Over a year after Hurricanes Laura and Delta, most of SWLA is still living in conditions that we wouldn't want to be in. Some of us are still living with family, others living in campers in the front yard while waiting on contractors, supplies, and insurance claims. These types of living situations are not only physically exhausting to deal with, but mentally exhausting as well.

A video surfaced yesterday from a fire station in Lake Charles. The station, just like all of the Lake Charles area, was hit hard by multiple hurricanes, a freeze, and a flood. There are some stations around Lake Charles that are still shut down due to the severe damage that they took during the storms. The heavy rain yesterday just added to the damage and living conditions, just like it did for most of us relying on a $40 blue tarp to hold the water out. The video takes a look inside the station and walks around the current living conditions that the firefighters must endure day in and day out while waiting for a call to come and rescue us.

Lake Charles Fire Department Conditions

The video walks into the areas where they sleep at night, most seem to not be in the normal sleeping quarters that they usually are. You can see in the video that they are on blow-up mattresses in various locations around the station including their work out area. Random AC window units are seen with each mattress having a box fan next to the makeshift bed. This is where they sleep while on their 24-hour shifts days at a time. The only thing you hear in the video is dripping water from everywhere. Normally a nice little water sound is peaceful and calming, when it's dripping into 30-gallon trash cans, it tends to be quite the opposite. No place is dry it seems in the video. You see random buckets and cans all over, trying to catch the water from going all over the floor. There is even a can in their kitchen next to the sink trying to catch water from a leak in that area.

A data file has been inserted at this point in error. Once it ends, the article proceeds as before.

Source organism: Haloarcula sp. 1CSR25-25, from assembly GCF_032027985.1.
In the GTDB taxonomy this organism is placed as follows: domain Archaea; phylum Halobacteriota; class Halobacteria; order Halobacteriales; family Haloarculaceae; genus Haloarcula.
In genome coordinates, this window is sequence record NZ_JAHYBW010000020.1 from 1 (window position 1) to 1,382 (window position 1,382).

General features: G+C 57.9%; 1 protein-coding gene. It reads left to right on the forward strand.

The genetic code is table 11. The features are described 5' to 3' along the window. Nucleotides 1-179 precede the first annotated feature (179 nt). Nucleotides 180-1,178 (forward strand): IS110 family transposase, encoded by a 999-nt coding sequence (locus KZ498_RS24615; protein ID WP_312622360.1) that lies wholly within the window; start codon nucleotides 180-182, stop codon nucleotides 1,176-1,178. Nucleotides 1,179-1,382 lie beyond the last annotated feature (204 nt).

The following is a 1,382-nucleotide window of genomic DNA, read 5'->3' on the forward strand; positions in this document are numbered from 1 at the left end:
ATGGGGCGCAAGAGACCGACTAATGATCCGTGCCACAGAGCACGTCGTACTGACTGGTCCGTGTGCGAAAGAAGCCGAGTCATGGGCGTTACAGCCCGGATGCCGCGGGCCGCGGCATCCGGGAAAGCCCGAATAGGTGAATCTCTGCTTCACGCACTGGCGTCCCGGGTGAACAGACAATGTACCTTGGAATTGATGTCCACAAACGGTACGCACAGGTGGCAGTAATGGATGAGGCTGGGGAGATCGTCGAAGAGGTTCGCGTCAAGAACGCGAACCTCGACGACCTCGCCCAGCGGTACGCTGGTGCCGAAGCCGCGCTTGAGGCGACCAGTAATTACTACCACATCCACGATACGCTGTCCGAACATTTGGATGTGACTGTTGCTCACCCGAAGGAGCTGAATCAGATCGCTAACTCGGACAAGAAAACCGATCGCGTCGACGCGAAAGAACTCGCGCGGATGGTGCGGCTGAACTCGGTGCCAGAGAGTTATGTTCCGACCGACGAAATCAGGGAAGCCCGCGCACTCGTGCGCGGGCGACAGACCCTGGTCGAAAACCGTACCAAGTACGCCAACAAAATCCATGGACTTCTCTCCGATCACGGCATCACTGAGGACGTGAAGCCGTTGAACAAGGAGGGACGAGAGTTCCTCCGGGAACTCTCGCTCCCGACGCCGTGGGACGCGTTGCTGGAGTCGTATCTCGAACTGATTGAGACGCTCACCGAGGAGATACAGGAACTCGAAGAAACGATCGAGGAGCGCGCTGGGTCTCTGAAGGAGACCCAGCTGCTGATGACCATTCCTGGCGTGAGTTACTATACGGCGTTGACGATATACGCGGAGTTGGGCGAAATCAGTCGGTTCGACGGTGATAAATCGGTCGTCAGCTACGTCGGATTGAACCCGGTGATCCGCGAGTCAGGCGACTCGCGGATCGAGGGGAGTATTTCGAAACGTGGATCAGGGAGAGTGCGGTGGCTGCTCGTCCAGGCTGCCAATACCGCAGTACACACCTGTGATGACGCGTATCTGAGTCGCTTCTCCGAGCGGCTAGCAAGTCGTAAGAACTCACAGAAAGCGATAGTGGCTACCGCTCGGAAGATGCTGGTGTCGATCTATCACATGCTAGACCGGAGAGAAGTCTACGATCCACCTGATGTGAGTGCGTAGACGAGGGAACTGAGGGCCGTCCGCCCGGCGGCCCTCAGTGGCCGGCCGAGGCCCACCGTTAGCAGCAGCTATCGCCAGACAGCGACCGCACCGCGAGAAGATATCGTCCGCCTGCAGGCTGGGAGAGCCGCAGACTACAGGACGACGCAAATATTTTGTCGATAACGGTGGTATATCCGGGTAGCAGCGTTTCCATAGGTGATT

I realize that there are even worse situations for us out there and that it's all just a "hurry-up and wait" story. The area of SWLA is still waiting on recovery dollars from the federal government, some have already been approved. Let's just hope that all of our first responders are at the top of that list and they can get back to a much better working and living situation soon.

LOOK: The most expensive weather and climate disasters in recent decades

Stacker ranked the most expensive climate disasters by the billions since 1980 by the total cost of all damages, adjusted for inflation, based on 2021 data from the National Oceanic and Atmospheric Administration (NOAA). The list starts with Hurricane Sally, which caused $7.3 billion in damages in 2020, and ends with a devastating 2005 hurricane that caused $170 billion in damage and killed at least 1,833 people. Keep reading to discover the 50 of the most expensive climate disasters in recent decades in the U.S.


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